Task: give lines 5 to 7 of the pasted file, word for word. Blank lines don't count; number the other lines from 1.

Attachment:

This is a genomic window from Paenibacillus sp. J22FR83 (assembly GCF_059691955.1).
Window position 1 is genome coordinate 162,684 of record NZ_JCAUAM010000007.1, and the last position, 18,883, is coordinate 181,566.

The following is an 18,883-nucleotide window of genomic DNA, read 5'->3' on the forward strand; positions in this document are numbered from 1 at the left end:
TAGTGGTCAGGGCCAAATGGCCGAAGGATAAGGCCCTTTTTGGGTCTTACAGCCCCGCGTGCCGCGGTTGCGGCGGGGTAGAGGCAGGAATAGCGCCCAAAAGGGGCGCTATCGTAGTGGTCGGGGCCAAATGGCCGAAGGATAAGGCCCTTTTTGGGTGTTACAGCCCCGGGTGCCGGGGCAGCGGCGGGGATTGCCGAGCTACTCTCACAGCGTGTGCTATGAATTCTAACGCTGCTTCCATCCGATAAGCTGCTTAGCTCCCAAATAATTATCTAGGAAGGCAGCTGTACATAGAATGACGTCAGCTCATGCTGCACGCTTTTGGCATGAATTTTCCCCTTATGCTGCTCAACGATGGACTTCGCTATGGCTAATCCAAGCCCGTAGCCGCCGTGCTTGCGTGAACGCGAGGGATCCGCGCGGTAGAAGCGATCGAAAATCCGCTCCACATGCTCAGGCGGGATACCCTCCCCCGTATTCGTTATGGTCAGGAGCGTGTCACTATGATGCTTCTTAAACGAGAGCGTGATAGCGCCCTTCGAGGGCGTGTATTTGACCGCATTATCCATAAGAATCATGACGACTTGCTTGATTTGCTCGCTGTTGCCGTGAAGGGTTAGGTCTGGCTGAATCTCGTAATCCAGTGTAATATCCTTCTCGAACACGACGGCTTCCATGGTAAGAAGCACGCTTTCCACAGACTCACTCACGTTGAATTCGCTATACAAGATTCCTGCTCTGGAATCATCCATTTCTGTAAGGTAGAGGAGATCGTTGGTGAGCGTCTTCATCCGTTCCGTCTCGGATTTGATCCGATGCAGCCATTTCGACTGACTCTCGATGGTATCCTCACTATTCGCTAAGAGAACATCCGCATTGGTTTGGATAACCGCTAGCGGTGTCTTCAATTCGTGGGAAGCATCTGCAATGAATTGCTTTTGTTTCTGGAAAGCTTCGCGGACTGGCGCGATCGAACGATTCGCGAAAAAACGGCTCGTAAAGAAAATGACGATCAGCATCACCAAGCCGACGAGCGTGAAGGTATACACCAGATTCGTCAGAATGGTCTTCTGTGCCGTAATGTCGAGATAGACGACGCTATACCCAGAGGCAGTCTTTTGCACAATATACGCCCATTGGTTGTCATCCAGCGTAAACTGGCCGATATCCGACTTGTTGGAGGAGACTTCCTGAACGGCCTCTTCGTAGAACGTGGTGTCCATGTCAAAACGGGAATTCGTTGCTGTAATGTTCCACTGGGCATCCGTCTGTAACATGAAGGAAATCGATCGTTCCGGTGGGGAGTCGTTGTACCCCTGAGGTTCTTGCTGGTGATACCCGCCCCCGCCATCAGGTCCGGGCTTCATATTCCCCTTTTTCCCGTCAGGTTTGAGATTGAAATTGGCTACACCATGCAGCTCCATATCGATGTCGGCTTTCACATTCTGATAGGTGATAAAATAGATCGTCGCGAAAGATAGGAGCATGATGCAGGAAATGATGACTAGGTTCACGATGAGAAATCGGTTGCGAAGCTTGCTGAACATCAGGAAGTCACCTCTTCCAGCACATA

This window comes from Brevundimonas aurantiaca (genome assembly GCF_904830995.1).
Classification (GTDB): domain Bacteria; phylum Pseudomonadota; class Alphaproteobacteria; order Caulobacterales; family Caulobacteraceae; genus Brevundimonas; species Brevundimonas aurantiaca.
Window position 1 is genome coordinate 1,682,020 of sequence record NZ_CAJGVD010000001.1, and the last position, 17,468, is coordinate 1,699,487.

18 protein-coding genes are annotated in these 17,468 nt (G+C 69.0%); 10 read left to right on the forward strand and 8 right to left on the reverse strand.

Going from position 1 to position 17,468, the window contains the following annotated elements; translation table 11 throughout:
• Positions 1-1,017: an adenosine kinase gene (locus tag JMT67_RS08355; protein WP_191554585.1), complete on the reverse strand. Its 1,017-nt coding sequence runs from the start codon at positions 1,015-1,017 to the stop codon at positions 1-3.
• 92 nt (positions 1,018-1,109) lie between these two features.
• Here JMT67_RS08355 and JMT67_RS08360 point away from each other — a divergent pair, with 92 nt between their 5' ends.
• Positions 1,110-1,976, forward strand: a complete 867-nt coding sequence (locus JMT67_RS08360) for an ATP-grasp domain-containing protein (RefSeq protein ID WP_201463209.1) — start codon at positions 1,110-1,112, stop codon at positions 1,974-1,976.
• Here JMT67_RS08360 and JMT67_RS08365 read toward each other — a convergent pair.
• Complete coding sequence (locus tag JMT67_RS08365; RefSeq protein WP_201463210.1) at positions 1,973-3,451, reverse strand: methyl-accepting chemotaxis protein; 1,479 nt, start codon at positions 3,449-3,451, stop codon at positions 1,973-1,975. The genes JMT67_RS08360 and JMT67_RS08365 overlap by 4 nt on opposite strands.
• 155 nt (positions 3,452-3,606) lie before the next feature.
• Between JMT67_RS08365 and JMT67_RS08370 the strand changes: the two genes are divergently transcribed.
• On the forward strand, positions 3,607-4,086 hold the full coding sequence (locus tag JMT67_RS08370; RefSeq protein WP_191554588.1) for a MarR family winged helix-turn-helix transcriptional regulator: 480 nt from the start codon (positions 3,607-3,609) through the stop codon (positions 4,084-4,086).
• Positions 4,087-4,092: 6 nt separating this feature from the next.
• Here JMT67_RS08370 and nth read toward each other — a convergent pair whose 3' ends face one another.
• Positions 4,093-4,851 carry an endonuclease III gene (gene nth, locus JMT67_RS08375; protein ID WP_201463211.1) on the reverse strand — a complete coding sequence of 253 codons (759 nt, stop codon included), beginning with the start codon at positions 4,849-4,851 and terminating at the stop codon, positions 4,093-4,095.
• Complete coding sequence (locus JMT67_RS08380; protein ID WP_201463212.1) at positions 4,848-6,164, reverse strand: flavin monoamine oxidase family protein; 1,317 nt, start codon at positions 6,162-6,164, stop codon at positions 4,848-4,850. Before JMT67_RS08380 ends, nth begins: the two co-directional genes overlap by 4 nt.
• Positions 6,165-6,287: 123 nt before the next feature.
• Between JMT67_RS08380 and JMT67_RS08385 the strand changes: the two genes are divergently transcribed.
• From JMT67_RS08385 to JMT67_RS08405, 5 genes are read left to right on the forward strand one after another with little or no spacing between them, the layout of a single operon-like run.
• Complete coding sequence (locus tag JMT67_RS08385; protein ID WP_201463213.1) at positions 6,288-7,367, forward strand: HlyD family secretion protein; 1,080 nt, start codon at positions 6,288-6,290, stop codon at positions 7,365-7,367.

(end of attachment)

This window comes from Brevundimonas aurantiaca (genome assembly GCF_904830995.1).
Classification (GTDB): domain Bacteria; phylum Pseudomonadota; class Alphaproteobacteria; order Caulobacterales; family Caulobacteraceae; genus Brevundimonas; species Brevundimonas aurantiaca.
Window position 1 is genome coordinate 1,682,020 of sequence record NZ_CAJGVD010000001.1, and the last position, 17,468, is coordinate 1,699,487.